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Story Time With Bomb Volume 10...A Fish(boned) Tale Of Two Cities, Part 1: Red, Hot & Silly in Philly

Story Time With Bomb Volume 10...A Fish(boned) Tale Of Two Cities, Part 1: Red, Hot & Silly in Philly

It’s always something with Fishbone. For a myriad of reasons both internal and external, something always seems to happen with this band. Look no further than the documentary ‘Everyday Sunshine: The Story of Fishbone” for evidence. Then immediately afterwards, try watching Wilco’s dour record-industry docudrama ‘I Am Trying to Break Your Heart’ without scoffing at how trivial their issues seem by comparison.

But that’s the Fishbone story. Some of you may have heard it, most of you probably haven’t. Which is a shame but not what this story is actually about. This is not a concert review, nor a biography, it's Story Time With Bomb.

Fishbone just happens to be the brilliant and criminally underrated band whose two shows, 21 years apart, provide the canvas these two tales were set upon.

 

Fish(-boned) Tale #1:
Red Hot Tempers & Temperatures on an East Coast Tour Date

Date: August 12th, 2016
City: Philadelphia, PA
Venue/Location: MilkBoy Philly, 11th & Chestnut Street(s)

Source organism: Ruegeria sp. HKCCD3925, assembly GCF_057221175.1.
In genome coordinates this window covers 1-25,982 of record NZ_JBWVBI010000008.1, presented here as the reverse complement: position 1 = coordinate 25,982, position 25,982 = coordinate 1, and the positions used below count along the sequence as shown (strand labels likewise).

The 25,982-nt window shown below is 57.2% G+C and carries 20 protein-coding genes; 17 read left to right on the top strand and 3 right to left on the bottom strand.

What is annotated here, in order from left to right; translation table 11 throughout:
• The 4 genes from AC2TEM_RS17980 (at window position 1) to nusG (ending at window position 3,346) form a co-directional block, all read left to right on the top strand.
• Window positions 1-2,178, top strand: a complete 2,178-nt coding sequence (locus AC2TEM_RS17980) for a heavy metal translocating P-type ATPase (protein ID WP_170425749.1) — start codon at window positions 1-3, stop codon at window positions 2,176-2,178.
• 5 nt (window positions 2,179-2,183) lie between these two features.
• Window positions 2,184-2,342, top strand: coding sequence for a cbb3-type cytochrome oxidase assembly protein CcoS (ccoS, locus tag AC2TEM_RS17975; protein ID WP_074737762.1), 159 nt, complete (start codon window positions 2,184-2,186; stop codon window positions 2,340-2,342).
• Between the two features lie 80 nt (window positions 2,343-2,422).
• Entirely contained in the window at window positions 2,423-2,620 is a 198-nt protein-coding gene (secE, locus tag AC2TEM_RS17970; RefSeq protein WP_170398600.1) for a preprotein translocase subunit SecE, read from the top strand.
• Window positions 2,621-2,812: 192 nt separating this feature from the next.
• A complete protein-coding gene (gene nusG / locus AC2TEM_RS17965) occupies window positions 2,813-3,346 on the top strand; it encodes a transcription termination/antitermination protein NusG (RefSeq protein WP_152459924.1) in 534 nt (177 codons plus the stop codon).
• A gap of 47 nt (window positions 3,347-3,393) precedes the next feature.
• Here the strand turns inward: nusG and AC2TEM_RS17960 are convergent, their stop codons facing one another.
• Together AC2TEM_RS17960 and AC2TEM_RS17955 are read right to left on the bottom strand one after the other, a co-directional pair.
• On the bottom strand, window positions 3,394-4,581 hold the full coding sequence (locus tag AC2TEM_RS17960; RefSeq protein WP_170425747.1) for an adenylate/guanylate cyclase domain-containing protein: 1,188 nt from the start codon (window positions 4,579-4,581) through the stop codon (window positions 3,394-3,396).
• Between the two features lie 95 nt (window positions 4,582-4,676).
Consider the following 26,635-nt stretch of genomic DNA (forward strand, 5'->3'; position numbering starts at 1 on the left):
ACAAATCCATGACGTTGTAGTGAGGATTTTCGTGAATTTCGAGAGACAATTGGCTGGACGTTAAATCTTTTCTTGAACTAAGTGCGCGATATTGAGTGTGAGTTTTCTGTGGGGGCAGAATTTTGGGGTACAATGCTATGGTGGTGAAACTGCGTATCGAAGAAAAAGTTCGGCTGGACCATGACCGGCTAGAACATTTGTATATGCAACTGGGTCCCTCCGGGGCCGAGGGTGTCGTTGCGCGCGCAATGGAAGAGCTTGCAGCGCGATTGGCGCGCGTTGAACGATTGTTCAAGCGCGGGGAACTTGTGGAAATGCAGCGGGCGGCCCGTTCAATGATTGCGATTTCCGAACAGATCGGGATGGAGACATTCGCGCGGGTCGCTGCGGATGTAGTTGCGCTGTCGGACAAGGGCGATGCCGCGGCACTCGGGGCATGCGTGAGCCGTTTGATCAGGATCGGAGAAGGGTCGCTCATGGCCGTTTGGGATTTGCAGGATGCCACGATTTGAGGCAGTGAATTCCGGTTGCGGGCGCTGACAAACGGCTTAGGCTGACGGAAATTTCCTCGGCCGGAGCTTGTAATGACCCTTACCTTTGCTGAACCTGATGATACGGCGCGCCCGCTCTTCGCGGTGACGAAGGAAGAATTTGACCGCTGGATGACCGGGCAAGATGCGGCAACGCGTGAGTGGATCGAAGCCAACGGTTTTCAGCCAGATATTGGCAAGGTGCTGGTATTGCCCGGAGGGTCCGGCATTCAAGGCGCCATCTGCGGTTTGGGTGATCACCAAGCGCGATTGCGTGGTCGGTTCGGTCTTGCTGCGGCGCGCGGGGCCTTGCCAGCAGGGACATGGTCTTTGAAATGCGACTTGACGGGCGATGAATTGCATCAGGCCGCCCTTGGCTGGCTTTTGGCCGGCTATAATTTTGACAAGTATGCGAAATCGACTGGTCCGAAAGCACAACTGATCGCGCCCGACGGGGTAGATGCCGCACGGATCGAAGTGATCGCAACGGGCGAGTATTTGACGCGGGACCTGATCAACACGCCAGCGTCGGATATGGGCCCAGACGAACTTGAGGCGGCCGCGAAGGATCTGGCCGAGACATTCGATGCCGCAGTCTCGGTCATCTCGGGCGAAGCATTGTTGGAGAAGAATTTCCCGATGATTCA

Chapter 1
It Sticks To You…

At 10:37 we (aka Big Al & Bomb) had just walked thru the unmarked gray door leading up the stairs to the second floor of MilkBoy Philly, where Fishbone were scheduled to hit the stage at 11, yet the night looked like it might be already over.

“IF YOU DON’T KEEP THE RIGHT SIDE CLEAR, YOU’RE NOT GETTING IN HERE!” was the shouted command from the muscle-bound bouncer at the top of the stairs.

He was difficult to see but perched above on a chair on the other side of the one-turn stairwell, with a platform in the middle, by the door of the 2nd-floor entrance to the club.

Alan and I were in the midst of shooting each other confused is he shouting at us? faces, when the guy at the midpoint of the stairs opted to voluntarily fill us in:
“Yo, this guy is CRAZY…a real asshole”.

We'd been out of the air-conditioned car we’d just parked in the Thomas Jefferson Hospital lot around the corner for less than five minutes, yet sweat was already stinging my eyes.

Meanwhile the barking of this bouncer I couldn’t even see clearly from the mid-tier platform, was instantly stinging my ears.

The air swirling around this sweltering staircase amidst the humidity and bad feelings was the kind that sticks to you…like Crazy Glue.

“What am I doing here?” was the thought already running thru my 40-year-old mind, while futilely wiping at my brow with my already-damp forearm.
Alan, to his credit and my detriment, had already started sensing my fear and trepidation.
“Dude, are you OK?”, he asked as I stood on the stairs holding myself up by the fence above the railing, saying nothing but with a face that seemed to be telling him everything.
I mustered a halfhearted nod indicating yes, then muttered something indecipherable.
“What?", Alan further inquired.
I then flashed him the universal “never mind”/“cut it out” sign.
It was too hot for me to try to forming a complete sentence, let alone risk speaking it loud enough for the beast at the top of the stairs shouting from his stool to hear.
Somewhat satisfied, Big Al turned from me and again attempted to peer around the final upturn of the steamy staircase.